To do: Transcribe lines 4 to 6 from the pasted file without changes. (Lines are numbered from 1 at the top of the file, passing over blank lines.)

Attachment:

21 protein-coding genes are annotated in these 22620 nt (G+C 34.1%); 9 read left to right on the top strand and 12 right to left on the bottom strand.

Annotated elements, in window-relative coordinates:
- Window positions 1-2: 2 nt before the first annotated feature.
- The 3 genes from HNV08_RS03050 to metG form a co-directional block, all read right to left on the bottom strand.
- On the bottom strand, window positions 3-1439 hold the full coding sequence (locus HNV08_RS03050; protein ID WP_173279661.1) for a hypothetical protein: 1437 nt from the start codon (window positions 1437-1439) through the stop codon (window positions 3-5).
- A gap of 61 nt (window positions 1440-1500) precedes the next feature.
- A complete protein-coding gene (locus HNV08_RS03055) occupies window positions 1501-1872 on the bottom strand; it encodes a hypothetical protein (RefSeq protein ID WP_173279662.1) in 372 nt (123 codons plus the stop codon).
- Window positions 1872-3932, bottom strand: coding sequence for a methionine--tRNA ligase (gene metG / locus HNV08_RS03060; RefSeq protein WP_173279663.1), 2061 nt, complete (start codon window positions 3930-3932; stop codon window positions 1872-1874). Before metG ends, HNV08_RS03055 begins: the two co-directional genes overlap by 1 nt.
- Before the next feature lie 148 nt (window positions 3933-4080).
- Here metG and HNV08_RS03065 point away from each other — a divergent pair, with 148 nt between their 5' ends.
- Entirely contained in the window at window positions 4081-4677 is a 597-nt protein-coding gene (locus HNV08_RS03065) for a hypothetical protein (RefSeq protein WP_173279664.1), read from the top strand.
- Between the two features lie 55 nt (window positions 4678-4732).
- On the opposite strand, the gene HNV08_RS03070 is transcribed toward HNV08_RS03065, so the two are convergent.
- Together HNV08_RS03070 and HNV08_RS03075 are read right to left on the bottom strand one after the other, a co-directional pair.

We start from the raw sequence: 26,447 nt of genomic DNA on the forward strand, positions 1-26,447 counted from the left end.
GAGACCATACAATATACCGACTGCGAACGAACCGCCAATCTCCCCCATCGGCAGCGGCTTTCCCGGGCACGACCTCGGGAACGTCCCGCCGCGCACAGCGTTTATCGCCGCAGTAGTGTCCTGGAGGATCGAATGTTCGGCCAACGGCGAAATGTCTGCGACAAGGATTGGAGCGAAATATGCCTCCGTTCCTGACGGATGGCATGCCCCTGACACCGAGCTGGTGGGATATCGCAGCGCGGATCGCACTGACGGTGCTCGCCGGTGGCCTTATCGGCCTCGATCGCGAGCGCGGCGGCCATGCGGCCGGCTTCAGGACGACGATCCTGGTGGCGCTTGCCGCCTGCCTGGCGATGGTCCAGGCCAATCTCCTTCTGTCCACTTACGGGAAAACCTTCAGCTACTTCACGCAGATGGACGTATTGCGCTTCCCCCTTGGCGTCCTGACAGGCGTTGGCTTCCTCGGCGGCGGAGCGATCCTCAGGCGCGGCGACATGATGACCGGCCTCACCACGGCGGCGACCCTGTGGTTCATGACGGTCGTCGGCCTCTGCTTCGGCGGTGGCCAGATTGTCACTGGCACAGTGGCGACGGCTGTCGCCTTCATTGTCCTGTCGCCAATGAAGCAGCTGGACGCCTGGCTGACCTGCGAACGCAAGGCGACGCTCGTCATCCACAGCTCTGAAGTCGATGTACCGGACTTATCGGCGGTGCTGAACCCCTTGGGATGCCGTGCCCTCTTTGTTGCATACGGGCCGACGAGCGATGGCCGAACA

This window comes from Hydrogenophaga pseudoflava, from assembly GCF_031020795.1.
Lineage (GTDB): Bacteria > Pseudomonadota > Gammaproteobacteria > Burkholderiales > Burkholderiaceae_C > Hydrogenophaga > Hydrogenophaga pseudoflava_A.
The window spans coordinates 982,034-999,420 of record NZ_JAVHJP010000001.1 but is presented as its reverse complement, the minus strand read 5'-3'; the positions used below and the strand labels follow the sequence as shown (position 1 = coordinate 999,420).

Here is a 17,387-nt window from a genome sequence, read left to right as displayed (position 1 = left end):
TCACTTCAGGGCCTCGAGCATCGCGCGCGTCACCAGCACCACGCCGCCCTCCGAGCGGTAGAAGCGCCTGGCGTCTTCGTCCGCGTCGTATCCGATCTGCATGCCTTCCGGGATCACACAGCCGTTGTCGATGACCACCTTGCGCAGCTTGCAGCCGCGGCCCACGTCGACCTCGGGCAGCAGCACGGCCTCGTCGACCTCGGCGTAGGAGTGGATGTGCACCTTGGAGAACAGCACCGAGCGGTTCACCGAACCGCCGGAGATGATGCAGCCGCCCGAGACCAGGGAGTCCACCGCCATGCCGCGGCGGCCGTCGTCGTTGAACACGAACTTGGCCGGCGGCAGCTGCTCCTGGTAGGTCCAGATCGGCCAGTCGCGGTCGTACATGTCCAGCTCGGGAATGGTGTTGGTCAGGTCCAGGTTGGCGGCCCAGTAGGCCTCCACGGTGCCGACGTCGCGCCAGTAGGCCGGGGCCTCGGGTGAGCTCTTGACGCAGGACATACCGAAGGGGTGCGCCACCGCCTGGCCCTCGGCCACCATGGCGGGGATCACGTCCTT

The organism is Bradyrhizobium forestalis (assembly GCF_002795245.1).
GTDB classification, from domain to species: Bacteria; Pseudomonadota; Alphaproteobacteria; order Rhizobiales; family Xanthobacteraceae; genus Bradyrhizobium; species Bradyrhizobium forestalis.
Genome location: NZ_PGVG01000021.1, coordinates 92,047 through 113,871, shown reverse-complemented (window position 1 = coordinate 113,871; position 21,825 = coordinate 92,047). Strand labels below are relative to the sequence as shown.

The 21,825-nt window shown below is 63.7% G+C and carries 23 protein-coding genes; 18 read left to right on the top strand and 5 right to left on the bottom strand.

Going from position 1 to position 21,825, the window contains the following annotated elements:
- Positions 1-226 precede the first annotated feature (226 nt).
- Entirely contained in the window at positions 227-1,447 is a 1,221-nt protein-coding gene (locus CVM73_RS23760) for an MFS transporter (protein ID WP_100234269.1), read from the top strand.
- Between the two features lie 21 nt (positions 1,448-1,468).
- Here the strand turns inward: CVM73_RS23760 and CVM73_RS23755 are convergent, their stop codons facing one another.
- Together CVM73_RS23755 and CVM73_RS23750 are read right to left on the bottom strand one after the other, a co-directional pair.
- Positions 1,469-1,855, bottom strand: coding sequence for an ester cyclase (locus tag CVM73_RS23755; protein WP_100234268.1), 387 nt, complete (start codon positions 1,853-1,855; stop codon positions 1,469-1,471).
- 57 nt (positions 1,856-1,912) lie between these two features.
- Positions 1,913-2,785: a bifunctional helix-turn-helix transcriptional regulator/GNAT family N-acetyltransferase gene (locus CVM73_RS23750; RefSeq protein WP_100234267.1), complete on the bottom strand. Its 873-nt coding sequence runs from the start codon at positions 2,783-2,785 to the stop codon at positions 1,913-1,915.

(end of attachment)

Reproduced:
- The 3 genes from HNV08_RS03050 to metG form a co-directional block, all read right to left on the bottom strand.
- On the bottom strand, window positions 3-1439 hold the full coding sequence (locus HNV08_RS03050; protein ID WP_173279661.1) for a hypothetical protein: 1437 nt from the start codon (window positions 1437-1439) through the stop codon (window positions 3-5).
- A gap of 61 nt (window positions 1440-1500) precedes the next feature.